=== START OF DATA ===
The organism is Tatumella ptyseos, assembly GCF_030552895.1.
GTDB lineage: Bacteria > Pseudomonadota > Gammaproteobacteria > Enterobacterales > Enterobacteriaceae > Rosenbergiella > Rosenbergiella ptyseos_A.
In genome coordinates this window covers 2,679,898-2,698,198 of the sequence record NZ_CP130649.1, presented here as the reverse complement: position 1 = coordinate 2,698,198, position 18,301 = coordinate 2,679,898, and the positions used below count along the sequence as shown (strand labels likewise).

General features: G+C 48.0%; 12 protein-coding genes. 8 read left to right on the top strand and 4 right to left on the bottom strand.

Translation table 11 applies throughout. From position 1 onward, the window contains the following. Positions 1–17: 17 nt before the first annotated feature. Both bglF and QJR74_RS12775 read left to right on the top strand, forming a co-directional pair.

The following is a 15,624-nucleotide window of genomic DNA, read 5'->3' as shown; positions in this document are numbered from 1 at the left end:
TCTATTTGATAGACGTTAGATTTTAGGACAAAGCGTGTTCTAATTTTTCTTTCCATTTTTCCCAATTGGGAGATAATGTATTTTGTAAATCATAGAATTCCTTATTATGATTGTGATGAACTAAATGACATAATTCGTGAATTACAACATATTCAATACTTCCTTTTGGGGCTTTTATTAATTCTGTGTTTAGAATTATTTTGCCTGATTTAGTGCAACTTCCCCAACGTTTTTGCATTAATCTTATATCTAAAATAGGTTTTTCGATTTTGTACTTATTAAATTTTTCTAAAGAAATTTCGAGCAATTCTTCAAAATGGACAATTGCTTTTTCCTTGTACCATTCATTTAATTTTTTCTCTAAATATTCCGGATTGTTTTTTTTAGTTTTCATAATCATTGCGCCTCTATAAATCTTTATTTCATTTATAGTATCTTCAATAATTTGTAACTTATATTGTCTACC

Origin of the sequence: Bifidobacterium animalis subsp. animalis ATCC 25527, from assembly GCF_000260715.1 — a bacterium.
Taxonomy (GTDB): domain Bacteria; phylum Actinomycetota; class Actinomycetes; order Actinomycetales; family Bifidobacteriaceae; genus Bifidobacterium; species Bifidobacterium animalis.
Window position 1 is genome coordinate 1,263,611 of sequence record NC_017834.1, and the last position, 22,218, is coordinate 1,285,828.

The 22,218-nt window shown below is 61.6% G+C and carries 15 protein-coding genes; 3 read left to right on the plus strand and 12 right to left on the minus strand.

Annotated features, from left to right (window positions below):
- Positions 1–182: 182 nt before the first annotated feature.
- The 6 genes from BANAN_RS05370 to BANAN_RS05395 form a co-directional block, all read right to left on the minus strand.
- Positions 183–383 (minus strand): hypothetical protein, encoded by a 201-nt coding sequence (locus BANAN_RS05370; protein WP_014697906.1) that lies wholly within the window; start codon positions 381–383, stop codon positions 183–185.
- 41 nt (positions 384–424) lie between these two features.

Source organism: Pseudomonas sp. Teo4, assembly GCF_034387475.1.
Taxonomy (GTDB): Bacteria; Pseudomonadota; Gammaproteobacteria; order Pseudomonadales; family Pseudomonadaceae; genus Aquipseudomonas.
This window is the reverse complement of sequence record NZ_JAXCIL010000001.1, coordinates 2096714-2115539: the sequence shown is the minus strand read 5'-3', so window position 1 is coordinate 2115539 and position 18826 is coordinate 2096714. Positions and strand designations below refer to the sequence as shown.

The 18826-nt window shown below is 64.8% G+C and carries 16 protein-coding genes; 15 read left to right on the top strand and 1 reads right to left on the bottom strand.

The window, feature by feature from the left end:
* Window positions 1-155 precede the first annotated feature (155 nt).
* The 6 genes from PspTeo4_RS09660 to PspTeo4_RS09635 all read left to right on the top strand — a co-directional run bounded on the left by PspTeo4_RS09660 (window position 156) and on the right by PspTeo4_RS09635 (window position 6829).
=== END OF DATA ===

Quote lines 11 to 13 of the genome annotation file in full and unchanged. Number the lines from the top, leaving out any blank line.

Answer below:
The 22,218-nt window shown below is 61.6% G+C and carries 15 protein-coding genes; 3 read left to right on the plus strand and 12 right to left on the minus strand.

Annotated features, from left to right (window positions below):
- Positions 1–182: 182 nt before the first annotated feature.